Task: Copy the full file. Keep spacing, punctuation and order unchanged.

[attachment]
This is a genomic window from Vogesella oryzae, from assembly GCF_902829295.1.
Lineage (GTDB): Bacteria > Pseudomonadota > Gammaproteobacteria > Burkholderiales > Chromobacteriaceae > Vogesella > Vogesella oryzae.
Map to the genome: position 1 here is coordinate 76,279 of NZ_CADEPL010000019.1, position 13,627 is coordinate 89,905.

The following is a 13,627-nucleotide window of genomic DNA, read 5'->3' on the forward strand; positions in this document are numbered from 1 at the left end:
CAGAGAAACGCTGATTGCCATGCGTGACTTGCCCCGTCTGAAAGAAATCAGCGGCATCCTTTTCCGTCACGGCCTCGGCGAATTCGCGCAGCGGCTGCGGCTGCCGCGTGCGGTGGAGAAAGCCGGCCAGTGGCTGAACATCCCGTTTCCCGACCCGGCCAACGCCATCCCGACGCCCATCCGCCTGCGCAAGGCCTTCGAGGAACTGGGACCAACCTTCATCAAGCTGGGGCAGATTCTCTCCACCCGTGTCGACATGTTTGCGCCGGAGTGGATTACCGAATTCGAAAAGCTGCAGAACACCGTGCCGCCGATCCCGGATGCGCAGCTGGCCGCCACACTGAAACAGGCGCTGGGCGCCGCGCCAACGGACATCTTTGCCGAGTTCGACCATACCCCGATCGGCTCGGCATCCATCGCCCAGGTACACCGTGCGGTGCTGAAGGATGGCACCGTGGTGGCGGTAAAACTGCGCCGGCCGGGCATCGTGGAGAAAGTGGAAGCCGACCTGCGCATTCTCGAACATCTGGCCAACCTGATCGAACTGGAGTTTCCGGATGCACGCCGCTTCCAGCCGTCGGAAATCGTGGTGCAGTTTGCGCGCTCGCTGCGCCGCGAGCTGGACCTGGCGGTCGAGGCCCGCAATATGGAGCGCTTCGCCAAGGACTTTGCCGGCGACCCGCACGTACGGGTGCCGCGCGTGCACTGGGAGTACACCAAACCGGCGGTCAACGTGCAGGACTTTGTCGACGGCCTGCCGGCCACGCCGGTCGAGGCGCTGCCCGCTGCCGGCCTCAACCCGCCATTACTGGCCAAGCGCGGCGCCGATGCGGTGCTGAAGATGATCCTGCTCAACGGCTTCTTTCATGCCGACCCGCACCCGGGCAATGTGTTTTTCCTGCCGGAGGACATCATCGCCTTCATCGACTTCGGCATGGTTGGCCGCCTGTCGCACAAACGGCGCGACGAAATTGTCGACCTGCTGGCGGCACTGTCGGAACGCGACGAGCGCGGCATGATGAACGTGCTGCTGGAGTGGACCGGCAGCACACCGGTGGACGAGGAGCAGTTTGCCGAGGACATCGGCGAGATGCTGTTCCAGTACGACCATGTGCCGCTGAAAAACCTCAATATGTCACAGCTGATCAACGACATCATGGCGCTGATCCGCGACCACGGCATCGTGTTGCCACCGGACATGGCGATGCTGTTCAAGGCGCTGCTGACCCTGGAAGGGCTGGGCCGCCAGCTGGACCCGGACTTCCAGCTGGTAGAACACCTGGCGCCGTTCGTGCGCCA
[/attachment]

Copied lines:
This is a genomic window from Vogesella oryzae, from assembly GCF_902829295.1.
Lineage (GTDB): Bacteria > Pseudomonadota > Gammaproteobacteria > Burkholderiales > Chromobacteriaceae > Vogesella > Vogesella oryzae.
Map to the genome: position 1 here is coordinate 76,279 of NZ_CADEPL010000019.1, position 13,627 is coordinate 89,905.

The following is a 13,627-nucleotide window of genomic DNA, read 5'->3' on the forward strand; positions in this document are numbered from 1 at the left end:
CAGAGAAACGCTGATTGCCATGCGTGACTTGCCCCGTCTGAAAGAAATCAGCGGCATCCTTTTCCGTCACGGCCTCGGCGAATTCGCGCAGCGGCTGCGGCTGCCGCGTGCGGTGGAGAAAGCCGGCCAGTGGCTGAACATCCCGTTTCCCGACCCGGCCAACGCCATCCCGACGCCCATCCGCCTGCGCAAGGCCTTCGAGGAACTGGGACCAACCTTCATCAAGCTGGGGCAGATTCTCTCCACCCGTGTCGACATGTTTGCGCCGGAGTGGATTACCGAATTCGAAAAGCTGCAGAACACCGTGCCGCCGATCCCGGATGCGCAGCTGGCCGCCACACTGAAACAGGCGCTGGGCGCCGCGCCAACGGACATCTTTGCCGAGTTCGACCATACCCCGATCGGCTCGGCATCCATCGCCCAGGTACACCGTGCGGTGCTGAAGGATGGCACCGTGGTGGCGGTAAAACTGCGCCGGCCGGGCATCGTGGAGAAAGTGGAAGCCGACCTGCGCATTCTCGAACATCTGGCCAACCTGATCGAACTGGAGTTTCCGGATGCACGCCGCTTCCAGCCGTCGGAAATCGTGGTGCAGTTTGCGCGCTCGCTGCGCCGCGAGCTGGACCTGGCGGTCGAGGCCCGCAATATGGAGCGCTTCGCCAAGGACTTTGCCGGCGACCCGCACGTACGGGTGCCGCGCGTGCACTGGGAGTACACCAAACCGGCGGTCAACGTGCAGGACTTTGTCGACGGCCTGCCGGCCACGCCGGTCGAGGCGCTGCCCGCTGCCGGCCTCAACCCGCCATTACTGGCCAAGCGCGGCGCCGATGCGGTGCTGAAGATGATCCTGCTCAACGGCTTCTTTCATGCCGACCCGCACCCGGGCAATGTGTTTTTCCTGCCGGAGGACATCATCGCCTTCATCGACTTCGGCATGGTTGGCCGCCTGTCGCACAAACGGCGCGACGAAATTGTCGACCTGCTGGCGGCACTGTCGGAACGCGACGAGCGCGGCATGATGAACGTGCTGCTGGAGTGGACCGGCAGCACACCGGTGGACGAGGAGCAGTTTGCCGAGGACATCGGCGAGATGCTGTTCCAGTACGACCATGTGCCGCTGAAAAACCTCAATATGTCACAGCTGATCAACGACATCATGGCGCTGATCCGCGACCACGGCATCGTGTTGCCACCGGACATGGCGATGCTGTTCAAGGCGCTGCTGACCCTGGAAGGGCTGGGCCGCCAGCTGGACCCGGACTTCCAGCTGGTAGAACACCTGGCGCCGTTCGTGCGCCA